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  Does vitamin D prevent cancer? There has been much debate over whether increasing levels of vitamin D (as measured in a person's blood) results in a lower incidence of cancer. Studies find a number of health problems linked to low levels of vitamin D (here, here, here), while studies looking at vitamin D and cancer have been "inconsistent" in their results. Some say yes - vitamin D is protective, while some say there is no effect from vitamin D supplements. Now a 4 year study (yes, yes - it's a very short length of time in which to study the onset of cancer) found no difference in the rate of cancer among two groups of postmenopausal women who received either: 2,000 IU per day of vitamin D3 and 1,500 mg per day of calcium OR an identical looking placebo. They looked for any kind of cancer occurring.

The Creighton University researchers found a difference among the women after 4 years, with the vitamin D plus calcium supplement group having fewer cancers (and a lower percentage of cancer) as compared to the placebo group, but...it did not reach statistical significance. So you could say it was due to chance. But when the researchers looked at the number of cancers from year 2 to 4, then the difference was statistically significant - that vitamin D was protective. The researchers wonder if the cancers diagnosed in year 1 were already developing before the study started. Note: The 2,000 IU per day vitamin D3 supplements in this study are considered high doses - "high dose supplementation".

The researchers point out that the women who were given vitamin D3 and calcium supplements had a 30% lower risk of cancer, even though this difference in cancer incidence rates between the 2 groups did not quite reach statistical significance. But both groups started with a fairly high vitamin D level -  an average 25-hydroxyvitamin D (25[OH]D) levels of 32.8 ng/m (which is above the average US population level). And in the supplement group it was raised to 43.9 ng/mL. Note that some researchers view vitamin D levels of 33 ng/mL  (the baseline level in both groups) as already protective against cancer.

Also, even during the study the placebo group was allowed to take their own vitamin D and calcium supplements as long as it wasn't more than the recommended amounts (800 IU per day for vitamin D and 1500 mg per day for calcium) - which makes those individuals actually a low vitamin D supplementation group rather than no supplementation, which might hide any treatment effects and so make the results for the 2 groups look similar. What is needed is a much longer follow-up, larger groups of women, and both high and low dose vitamin D supplement groups. Some studies suggest that whether a low or high dose taken has an effect on cancer incidence.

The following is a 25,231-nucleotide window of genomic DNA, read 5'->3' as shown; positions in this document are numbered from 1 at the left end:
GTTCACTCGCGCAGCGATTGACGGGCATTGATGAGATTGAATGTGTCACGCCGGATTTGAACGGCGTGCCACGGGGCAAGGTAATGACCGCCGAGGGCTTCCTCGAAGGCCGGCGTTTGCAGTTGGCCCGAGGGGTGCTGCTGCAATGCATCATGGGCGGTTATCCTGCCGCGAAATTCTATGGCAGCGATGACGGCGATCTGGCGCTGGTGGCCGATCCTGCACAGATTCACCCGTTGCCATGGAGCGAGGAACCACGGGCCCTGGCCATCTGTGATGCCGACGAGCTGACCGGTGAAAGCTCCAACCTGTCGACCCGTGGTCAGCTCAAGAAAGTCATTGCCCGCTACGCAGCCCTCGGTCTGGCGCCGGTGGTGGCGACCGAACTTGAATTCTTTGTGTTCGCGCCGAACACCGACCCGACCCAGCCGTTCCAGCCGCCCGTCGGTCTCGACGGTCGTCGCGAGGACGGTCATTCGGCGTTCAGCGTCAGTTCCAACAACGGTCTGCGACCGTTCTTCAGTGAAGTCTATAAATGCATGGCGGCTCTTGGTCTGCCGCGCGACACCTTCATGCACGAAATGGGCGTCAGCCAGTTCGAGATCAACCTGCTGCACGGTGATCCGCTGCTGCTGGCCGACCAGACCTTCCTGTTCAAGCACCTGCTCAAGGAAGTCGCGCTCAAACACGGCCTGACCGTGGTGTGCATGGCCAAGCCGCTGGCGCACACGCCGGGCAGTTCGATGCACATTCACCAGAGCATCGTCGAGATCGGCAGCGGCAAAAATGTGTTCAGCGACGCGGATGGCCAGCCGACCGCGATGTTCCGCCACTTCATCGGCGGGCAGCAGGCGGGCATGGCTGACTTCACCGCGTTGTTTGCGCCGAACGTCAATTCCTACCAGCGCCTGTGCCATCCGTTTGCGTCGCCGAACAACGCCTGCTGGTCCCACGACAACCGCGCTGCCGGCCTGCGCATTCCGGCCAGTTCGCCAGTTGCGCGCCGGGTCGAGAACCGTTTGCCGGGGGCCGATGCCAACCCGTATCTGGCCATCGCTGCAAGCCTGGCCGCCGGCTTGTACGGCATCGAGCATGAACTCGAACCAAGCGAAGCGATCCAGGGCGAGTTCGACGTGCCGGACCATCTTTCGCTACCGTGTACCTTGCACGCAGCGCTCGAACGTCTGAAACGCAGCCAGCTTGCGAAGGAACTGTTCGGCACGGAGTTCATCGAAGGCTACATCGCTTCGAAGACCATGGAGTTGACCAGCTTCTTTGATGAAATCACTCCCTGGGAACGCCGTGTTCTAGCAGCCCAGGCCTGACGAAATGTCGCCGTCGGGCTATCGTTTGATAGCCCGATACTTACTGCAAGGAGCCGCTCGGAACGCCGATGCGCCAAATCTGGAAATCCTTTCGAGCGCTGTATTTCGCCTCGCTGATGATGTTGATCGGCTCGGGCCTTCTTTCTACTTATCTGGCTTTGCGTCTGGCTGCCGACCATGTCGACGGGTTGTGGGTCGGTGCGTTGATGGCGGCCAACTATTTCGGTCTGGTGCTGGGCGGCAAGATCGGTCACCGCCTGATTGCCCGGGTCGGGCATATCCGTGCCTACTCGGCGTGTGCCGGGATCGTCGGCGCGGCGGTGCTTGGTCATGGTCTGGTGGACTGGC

I still think this study period was way too short - to me, 5 or more years would have been more convincing, and the groups too small. Also, it was unfortunate that they were also given calcium supplements or that there wasn't a just vitamin D group. Combining vitamin D with calcium supplements just muddies the results (in my opinion), and also because calcium supplements are linked to health problems such as cardiovascular disease. So in this study can't tell what the separate effects of calcium and vitamin D are. (Note that calcium rich foods, however, are beneficial to health.)

But a big positive of the study was that the women were randomly assigned to either the vitamin D plus calcium group or the placebo group, and no one - not the women or their doctors knew who got what until the end of the study (to eliminate bias it was "double-blind"). Note The supplements used were vitamin D3 and not D2. Vitamin D can also be easily obtained by exposure to sunlight in the summer months.

Excerpts from Creighton University release about the study in Science Daily: Does Vitamin D decrease risk of cancer?

The study, funded by the National Institutes of Health, is a randomized clinical trial of the effects of vitamin D supplementation on all types of cancer combined. The four-year study included 2,303 healthy postmenopausal women 55 years and older from 31 counties in Nebraska. Participants were randomly assigned to take either 2000 international units (IU) of vitamin D3 and 1500 mg. of calcium or identical placebos daily for 4 years. The vitamin D3 dose was about three times the US government's Recommended Dietary Allowance (RDA) of 600 IU for adults through age 70, and 800 IU for those 71 and older. Women who were given vitamin D3 and calcium supplements had 30% lower risk of cancer. This difference in cancer incidence rates between groups did not quite reach statistical significance. However, in further analyses, blood levels of vitamin D, specifically 25-hydroxyvitamin D (25(OH)D), were significantly lower in women who developed cancer during the study than in those who remained healthy.